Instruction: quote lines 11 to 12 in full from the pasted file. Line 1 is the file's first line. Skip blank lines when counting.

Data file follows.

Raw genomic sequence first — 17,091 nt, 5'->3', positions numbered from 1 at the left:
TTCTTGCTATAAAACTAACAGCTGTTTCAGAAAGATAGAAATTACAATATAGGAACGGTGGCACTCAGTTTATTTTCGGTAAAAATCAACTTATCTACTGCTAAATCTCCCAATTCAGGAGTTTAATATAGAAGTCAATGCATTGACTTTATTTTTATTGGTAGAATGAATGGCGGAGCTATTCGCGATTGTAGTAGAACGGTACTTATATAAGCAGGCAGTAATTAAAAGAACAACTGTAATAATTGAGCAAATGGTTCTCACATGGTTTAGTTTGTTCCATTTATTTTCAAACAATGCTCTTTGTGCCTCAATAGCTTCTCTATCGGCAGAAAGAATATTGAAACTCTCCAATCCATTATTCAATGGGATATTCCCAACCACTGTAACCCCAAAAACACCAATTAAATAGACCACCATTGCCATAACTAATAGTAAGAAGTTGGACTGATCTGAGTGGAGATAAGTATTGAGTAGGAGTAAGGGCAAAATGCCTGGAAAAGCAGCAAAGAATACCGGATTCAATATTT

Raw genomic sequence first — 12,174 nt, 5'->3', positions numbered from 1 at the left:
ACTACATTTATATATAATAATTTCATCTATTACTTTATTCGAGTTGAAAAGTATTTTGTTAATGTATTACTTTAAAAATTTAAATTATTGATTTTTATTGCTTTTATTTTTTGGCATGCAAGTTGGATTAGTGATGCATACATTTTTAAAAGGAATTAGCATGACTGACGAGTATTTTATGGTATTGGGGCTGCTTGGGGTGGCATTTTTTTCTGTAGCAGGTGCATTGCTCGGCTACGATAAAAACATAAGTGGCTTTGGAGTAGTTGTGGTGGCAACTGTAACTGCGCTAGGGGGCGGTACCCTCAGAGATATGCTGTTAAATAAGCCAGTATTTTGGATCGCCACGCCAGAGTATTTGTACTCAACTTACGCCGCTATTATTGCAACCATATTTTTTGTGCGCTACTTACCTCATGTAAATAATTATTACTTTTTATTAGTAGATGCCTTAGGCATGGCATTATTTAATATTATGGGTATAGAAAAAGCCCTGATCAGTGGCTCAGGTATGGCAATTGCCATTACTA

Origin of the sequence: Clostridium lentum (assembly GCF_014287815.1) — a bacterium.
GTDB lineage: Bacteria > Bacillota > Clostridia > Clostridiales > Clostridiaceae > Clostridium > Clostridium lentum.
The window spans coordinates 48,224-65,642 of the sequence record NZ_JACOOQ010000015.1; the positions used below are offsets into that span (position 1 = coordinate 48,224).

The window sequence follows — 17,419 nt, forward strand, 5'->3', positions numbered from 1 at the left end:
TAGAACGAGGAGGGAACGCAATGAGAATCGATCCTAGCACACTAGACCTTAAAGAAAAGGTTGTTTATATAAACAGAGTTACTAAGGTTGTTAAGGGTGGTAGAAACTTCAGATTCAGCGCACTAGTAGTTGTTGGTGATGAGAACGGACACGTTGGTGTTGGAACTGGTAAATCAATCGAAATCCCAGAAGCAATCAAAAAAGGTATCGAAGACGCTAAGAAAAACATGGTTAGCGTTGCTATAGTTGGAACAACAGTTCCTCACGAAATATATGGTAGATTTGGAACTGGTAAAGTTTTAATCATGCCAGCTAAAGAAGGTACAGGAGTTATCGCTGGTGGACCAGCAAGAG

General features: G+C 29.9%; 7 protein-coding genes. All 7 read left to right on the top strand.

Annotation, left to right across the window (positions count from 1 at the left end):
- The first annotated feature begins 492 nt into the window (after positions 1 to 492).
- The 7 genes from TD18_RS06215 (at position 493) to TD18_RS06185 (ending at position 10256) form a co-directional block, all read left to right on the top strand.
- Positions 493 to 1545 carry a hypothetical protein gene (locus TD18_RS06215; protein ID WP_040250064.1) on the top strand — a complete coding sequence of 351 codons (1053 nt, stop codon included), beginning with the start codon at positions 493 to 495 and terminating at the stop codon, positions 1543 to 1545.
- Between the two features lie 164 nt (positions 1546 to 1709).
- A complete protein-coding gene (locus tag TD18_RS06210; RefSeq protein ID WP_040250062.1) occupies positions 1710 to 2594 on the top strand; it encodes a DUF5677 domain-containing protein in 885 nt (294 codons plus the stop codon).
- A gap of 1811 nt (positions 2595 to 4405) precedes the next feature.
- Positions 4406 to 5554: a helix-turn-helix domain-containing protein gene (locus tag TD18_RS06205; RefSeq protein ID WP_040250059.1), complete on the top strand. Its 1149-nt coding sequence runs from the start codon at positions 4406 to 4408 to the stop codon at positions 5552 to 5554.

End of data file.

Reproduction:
Annotation, left to right across the window (positions count from 1 at the left end):
- The first annotated feature begins 492 nt into the window (after positions 1 to 492).